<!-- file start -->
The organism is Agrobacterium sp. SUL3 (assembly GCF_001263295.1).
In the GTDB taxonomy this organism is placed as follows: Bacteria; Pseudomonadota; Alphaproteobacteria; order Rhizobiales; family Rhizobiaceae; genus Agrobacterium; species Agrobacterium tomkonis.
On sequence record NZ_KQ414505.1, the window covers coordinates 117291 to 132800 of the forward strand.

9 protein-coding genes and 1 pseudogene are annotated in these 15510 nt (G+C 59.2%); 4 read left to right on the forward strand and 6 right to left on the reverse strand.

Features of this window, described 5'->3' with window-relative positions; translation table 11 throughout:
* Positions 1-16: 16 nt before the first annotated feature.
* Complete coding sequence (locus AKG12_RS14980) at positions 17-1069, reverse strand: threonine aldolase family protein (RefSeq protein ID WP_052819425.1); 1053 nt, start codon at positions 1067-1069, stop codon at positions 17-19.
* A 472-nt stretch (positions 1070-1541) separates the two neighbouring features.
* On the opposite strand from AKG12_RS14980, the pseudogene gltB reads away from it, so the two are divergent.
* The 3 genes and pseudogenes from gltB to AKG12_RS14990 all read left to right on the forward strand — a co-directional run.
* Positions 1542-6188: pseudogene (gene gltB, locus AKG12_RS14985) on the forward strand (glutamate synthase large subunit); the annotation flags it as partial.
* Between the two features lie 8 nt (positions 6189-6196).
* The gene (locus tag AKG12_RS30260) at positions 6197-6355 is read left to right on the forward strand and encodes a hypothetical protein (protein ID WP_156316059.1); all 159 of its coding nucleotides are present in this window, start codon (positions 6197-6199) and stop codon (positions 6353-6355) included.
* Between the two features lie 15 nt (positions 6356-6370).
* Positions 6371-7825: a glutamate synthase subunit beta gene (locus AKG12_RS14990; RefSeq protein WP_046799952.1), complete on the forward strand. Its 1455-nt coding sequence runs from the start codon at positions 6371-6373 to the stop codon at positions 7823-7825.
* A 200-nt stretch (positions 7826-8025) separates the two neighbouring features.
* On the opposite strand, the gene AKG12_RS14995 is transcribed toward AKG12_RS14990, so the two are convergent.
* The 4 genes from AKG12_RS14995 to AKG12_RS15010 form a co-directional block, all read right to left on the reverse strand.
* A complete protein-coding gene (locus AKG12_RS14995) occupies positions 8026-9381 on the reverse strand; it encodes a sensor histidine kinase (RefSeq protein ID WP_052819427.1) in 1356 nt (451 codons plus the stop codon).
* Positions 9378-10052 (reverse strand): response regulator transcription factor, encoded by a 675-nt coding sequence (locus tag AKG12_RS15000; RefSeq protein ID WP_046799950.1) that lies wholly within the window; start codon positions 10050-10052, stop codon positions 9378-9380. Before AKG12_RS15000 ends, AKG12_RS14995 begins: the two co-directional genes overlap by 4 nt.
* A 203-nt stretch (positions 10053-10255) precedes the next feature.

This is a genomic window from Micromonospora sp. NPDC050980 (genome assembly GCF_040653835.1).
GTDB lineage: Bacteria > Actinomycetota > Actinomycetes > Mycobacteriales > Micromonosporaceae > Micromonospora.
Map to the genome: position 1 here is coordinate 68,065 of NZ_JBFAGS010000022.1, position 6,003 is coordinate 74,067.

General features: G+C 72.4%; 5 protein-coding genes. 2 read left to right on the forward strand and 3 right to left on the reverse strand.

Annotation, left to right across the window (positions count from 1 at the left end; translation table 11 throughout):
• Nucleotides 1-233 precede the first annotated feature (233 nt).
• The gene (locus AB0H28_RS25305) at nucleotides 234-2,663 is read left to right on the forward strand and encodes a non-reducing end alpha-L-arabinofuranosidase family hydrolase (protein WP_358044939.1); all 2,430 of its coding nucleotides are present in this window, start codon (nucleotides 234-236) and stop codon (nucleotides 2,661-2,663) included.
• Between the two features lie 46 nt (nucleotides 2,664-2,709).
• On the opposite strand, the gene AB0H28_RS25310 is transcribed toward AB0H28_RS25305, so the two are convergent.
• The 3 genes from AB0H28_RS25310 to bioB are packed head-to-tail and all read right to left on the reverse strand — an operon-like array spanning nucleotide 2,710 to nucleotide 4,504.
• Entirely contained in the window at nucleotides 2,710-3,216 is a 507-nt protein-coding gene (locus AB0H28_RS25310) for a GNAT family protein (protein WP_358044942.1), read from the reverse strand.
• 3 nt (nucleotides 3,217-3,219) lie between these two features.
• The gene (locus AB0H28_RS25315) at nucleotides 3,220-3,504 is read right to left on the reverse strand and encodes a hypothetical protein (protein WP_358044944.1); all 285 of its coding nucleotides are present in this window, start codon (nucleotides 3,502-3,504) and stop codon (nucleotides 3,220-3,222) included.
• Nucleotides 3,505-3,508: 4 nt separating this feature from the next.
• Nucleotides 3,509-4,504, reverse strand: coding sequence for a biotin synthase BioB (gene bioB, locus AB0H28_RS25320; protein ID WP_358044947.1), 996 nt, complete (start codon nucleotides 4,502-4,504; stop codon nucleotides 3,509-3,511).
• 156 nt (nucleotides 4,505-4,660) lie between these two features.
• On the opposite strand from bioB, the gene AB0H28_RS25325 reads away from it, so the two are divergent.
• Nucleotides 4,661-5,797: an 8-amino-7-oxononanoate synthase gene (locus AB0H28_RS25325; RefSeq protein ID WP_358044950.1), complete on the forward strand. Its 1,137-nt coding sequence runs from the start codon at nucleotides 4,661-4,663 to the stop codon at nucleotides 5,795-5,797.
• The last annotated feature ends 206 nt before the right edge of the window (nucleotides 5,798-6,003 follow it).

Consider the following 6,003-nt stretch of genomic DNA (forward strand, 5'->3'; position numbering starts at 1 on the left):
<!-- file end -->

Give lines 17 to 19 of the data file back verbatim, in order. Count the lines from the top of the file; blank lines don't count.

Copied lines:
* On the opposite strand, the gene AKG12_RS14995 is transcribed toward AKG12_RS14990, so the two are convergent.
* The 4 genes from AKG12_RS14995 to AKG12_RS15010 form a co-directional block, all read right to left on the reverse strand.
* A complete protein-coding gene (locus AKG12_RS14995) occupies positions 8026-9381 on the reverse strand; it encodes a sensor histidine kinase (RefSeq protein ID WP_052819427.1) in 1356 nt (451 codons plus the stop codon).